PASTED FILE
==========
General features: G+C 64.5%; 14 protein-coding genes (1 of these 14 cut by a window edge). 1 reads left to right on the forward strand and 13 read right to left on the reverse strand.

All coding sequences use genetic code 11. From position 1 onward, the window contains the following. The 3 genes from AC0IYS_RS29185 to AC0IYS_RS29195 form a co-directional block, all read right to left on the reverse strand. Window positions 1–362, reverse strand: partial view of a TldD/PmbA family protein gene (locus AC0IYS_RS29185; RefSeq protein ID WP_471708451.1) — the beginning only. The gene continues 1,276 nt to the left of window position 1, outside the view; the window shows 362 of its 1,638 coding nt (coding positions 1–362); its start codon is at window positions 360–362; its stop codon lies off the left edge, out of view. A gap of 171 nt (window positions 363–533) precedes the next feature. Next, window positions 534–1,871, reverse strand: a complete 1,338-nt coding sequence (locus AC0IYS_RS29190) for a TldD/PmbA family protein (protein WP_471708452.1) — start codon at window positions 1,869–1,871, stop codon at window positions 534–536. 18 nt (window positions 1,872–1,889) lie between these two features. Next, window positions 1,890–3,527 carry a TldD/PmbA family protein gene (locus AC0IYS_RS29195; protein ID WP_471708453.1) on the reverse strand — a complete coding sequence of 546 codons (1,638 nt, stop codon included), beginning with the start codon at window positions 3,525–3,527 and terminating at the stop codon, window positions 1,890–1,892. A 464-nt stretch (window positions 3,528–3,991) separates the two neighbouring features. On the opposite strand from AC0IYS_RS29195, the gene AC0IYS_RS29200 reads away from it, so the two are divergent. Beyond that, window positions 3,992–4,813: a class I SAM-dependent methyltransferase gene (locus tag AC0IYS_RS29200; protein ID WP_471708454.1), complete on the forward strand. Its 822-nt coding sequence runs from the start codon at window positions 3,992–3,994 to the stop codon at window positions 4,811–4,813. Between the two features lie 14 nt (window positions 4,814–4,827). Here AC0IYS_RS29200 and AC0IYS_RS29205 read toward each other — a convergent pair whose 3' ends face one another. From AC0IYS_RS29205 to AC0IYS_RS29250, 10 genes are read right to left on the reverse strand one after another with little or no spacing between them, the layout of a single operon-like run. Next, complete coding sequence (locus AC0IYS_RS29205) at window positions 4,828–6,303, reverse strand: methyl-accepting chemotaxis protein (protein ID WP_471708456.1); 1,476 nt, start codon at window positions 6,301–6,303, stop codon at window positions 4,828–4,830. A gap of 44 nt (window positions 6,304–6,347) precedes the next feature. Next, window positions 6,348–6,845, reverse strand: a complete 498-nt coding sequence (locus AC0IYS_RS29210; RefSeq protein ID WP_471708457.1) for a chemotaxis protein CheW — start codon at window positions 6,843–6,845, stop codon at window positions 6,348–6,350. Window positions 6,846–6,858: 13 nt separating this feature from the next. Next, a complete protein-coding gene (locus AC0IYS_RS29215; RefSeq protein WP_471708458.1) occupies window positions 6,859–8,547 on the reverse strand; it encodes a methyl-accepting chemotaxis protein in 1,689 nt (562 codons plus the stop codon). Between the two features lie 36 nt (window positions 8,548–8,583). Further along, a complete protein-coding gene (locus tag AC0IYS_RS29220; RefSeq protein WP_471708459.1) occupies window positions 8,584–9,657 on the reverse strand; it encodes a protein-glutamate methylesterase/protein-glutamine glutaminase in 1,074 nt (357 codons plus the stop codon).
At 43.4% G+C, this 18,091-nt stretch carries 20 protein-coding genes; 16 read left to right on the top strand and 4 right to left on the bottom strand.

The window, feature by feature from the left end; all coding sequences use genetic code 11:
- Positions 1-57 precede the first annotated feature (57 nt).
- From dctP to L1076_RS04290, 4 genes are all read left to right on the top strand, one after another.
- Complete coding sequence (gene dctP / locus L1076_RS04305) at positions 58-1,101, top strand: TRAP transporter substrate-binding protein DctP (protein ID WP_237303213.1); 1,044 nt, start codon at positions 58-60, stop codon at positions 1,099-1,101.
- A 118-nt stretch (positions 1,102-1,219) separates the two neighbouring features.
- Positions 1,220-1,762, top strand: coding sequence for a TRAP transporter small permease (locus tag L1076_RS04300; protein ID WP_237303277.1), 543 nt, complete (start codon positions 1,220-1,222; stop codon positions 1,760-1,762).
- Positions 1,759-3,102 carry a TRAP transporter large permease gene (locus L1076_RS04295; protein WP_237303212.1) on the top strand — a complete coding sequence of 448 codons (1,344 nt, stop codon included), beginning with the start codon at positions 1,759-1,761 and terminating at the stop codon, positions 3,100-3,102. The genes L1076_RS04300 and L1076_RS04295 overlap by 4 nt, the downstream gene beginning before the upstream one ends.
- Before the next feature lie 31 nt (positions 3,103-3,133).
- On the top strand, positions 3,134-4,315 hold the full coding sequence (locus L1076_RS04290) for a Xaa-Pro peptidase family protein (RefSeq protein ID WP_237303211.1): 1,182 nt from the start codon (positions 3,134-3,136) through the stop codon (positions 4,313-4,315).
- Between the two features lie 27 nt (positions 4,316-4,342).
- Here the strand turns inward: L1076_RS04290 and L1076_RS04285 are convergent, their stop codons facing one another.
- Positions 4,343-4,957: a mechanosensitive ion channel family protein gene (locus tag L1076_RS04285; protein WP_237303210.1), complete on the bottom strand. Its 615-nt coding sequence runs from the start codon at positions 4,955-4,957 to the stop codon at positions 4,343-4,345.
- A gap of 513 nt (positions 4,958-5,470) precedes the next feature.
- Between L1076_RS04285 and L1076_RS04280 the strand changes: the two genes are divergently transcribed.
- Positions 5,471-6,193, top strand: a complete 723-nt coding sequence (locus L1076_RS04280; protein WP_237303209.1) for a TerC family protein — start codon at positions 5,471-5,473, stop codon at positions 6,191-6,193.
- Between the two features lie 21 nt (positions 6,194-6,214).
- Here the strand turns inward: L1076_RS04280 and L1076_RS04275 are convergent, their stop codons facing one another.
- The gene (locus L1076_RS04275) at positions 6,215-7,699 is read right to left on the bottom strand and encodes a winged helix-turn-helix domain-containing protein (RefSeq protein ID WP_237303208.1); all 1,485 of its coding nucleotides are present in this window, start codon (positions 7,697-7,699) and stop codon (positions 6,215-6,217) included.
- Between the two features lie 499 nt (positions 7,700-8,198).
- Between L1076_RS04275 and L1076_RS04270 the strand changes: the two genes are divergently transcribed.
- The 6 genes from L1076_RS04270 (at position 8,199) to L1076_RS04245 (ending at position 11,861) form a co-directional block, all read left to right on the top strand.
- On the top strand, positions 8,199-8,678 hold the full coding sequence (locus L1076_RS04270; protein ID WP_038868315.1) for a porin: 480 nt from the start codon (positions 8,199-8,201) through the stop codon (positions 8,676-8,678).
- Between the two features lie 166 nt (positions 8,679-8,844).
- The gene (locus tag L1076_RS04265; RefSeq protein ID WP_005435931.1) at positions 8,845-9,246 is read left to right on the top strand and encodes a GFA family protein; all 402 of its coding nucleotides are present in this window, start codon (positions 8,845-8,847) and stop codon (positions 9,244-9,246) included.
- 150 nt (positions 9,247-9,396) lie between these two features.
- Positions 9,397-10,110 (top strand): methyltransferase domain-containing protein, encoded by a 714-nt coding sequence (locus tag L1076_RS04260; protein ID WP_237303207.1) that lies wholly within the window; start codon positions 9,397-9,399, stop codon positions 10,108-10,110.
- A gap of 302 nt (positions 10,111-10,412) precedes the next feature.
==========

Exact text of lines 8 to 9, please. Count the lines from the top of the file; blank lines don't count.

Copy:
- A 118-nt stretch (positions 1,102-1,219) separates the two neighbouring features.
- Positions 1,220-1,762, top strand: coding sequence for a TRAP transporter small permease (locus tag L1076_RS04300; protein ID WP_237303277.1), 543 nt, complete (start codon positions 1,220-1,222; stop codon positions 1,760-1,762).